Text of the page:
Nicolas Trangez | 17 Nov 15:44 2012

Custom Enum instance with non-consecutive indices

All,

I've been working on a server implementation of an existing networking
protocol. The protocol uses "magic constants" in some places (e.g. to
tag message types), as well as bitfields, or a combination of both
packed in a single value.

I created data types for both the identifiers as well as the bitfield
masks, e.g.

> import Data.Bits

> data MessageType = Message1
>                  | Message2
>                  | Message5

> data MessageFlag = Flag1
>                  | Flag2

Since I need to be able to get a numeric representation of them, I
thought making a custom Enum instance would make sense:

> instance Enum MessageType where
>     fromEnum a = case a of
>         Message1 -> 1
>         Message2 -> 2
>         Message5 -> 5
>     toEnum n
>         | n == 1 = Message1
>         | n == 2 = Message2
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Roman Cheplyaka | 17 Nov 15:52 2012

Re: Custom Enum instance with non-consecutive indices

Hi Nicolas,

The simplest approach would be to use the standard (derived) Enum
instance that would be used for enumerations (like [Flag1..]), and
have your own functions to convert to/from magic constants.

Roman

* Nicolas Trangez <nicolas <at> incubaid.com> [2012-11-17 15:44:57+0100]
> All,
> 
> I've been working on a server implementation of an existing networking
> protocol. The protocol uses "magic constants" in some places (e.g. to
> tag message types), as well as bitfields, or a combination of both
> packed in a single value.
> 
> I created data types for both the identifiers as well as the bitfield
> masks, e.g.
> 
> > import Data.Bits
> 
> > data MessageType = Message1
> >                  | Message2
> >                  | Message5
> 
> > data MessageFlag = Flag1
> >                  | Flag2
> 
> Since I need to be able to get a numeric representation of them, I
> thought making a custom Enum instance would make sense:
(Continue reading)

Nicolas Trangez | 17 Nov 16:23 2012

Re: Custom Enum instance with non-consecutive indices

On Sat, 2012-11-17 at 16:52 +0200, Roman Cheplyaka wrote:
> Hi Nicolas,
> 
> The simplest approach would be to use the standard (derived) Enum
> instance that would be used for enumerations (like [Flag1..]), and
> have your own functions to convert to/from magic constants. 

Sure, but that kind-of defeats the purpose... fromEnum/toEnum would then
return some nonsensical integer value.

Nicolas
Herbert Valerio Riedel | 17 Nov 16:27 2012
Picon

Re: Custom Enum instance with non-consecutive indices

Nicolas Trangez <nicolas <at> incubaid.com> writes:

> On Sat, 2012-11-17 at 16:52 +0200, Roman Cheplyaka wrote:
>> Hi Nicolas,
>> 
>> The simplest approach would be to use the standard (derived) Enum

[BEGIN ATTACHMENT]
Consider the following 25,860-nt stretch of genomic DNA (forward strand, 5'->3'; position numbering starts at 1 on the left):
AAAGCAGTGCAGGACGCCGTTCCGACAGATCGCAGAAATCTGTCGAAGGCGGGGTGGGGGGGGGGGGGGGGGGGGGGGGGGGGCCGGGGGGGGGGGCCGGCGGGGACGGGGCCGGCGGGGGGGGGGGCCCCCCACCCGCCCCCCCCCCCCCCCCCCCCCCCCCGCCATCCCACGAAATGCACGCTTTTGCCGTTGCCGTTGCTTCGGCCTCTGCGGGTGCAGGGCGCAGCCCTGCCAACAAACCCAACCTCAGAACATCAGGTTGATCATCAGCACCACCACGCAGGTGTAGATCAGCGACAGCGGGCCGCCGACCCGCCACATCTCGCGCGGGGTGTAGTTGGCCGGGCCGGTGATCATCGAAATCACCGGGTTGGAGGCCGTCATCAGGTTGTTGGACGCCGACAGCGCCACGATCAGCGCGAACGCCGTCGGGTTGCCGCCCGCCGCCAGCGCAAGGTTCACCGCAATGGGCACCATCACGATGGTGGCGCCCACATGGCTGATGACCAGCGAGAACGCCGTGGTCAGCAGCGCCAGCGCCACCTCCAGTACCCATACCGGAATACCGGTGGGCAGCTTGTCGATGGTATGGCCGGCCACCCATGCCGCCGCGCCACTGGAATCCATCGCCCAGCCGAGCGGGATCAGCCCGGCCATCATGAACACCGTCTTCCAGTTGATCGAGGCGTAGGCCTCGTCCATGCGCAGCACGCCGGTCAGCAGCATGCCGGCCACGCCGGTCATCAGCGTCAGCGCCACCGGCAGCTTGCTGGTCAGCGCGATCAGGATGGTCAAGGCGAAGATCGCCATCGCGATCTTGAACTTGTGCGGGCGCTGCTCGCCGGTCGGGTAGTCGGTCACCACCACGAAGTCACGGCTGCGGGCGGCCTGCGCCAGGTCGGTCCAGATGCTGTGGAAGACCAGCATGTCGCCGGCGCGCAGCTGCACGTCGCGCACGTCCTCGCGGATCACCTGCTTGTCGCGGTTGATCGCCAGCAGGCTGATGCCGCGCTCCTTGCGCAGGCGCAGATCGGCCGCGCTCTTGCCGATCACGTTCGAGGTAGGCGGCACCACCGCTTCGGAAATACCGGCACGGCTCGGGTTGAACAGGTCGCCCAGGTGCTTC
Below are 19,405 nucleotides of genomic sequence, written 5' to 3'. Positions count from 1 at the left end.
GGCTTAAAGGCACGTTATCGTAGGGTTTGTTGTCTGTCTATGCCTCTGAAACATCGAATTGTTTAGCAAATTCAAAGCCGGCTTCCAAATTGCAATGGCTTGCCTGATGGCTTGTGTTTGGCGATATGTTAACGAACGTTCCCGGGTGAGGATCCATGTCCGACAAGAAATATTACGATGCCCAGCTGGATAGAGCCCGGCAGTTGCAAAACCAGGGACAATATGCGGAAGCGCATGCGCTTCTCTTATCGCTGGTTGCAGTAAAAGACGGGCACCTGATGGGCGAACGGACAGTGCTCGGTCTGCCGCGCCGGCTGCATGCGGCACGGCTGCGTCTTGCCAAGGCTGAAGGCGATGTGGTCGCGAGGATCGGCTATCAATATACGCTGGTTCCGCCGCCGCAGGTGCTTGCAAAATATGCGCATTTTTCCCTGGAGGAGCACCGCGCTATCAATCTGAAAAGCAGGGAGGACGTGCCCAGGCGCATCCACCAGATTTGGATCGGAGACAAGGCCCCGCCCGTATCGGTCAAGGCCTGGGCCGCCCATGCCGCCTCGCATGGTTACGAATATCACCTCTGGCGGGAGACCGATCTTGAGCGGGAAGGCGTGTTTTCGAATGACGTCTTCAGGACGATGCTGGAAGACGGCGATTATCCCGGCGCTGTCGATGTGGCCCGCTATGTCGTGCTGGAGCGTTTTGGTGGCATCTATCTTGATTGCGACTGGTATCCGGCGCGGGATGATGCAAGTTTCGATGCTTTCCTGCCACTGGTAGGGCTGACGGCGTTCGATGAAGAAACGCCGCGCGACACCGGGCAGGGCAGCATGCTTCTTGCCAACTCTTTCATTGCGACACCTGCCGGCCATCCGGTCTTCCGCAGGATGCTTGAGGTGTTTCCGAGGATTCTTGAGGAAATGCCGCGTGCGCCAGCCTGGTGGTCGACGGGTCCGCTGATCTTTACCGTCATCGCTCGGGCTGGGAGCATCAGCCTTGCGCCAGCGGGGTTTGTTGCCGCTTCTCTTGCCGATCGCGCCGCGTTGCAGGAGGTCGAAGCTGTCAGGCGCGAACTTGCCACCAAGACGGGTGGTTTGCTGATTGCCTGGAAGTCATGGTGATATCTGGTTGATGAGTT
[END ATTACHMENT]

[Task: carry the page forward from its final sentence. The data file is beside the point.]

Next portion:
>> instance that would be used for enumerations (like [Flag1..]), and
>> have your own functions to convert to/from magic constants. 
>
> Sure, but that kind-of defeats the purpose... fromEnum/toEnum would then
> return some nonsensical integer value.

...then don't derive an 'Enum' instance for that :-)

what do you hope to gain from making your flags type an instance of the
Enum class?
Nicolas Trangez | 17 Nov 16:30 2012

Re: Custom Enum instance with non-consecutive indices

On Sat, 2012-11-17 at 16:27 +0100, Herbert Valerio Riedel wrote:
> what do you hope to gain from making your flags type an instance of
> the
> Enum class? 

Among others, the ability to list all flags using "[Flag1 ..]"

How is this handled for libraries wrapping C libs which use some bitset
structure?

Nicolas
Roman Cheplyaka | 17 Nov 16:34 2012

Re: Custom Enum instance with non-consecutive indices

* Nicolas Trangez <nicolas <at> incubaid.com> [2012-11-17 16:23:28+0100]
> On Sat, 2012-11-17 at 16:52 +0200, Roman Cheplyaka wrote:
> > Hi Nicolas,
> > 
> > The simplest approach would be to use the standard (derived) Enum
> > instance that would be used for enumerations (like [Flag1..]), and
> > have your own functions to convert to/from magic constants. 
> 
> Sure, but that kind-of defeats the purpose... fromEnum/toEnum would then
> return some nonsensical integer value.

What's your purpose, exactly? I see two of them — being able to use
enumerations, and converting from/to magical constants.

If you want to use toEnum/fromEnum for conversions so badly, you can
leave them as you defined them, but redefine the enumFrom* methods from
the Enum class.

But I'd still advise that you do your conversion outside of the Enum
class, since such instance would be very unintuitive to someone who
reads or uses your code.

BTW, the value of the derived fromEnum is not nonsensical — it
determines where in the [Flag1..] list a particular flag would appear.

Roman

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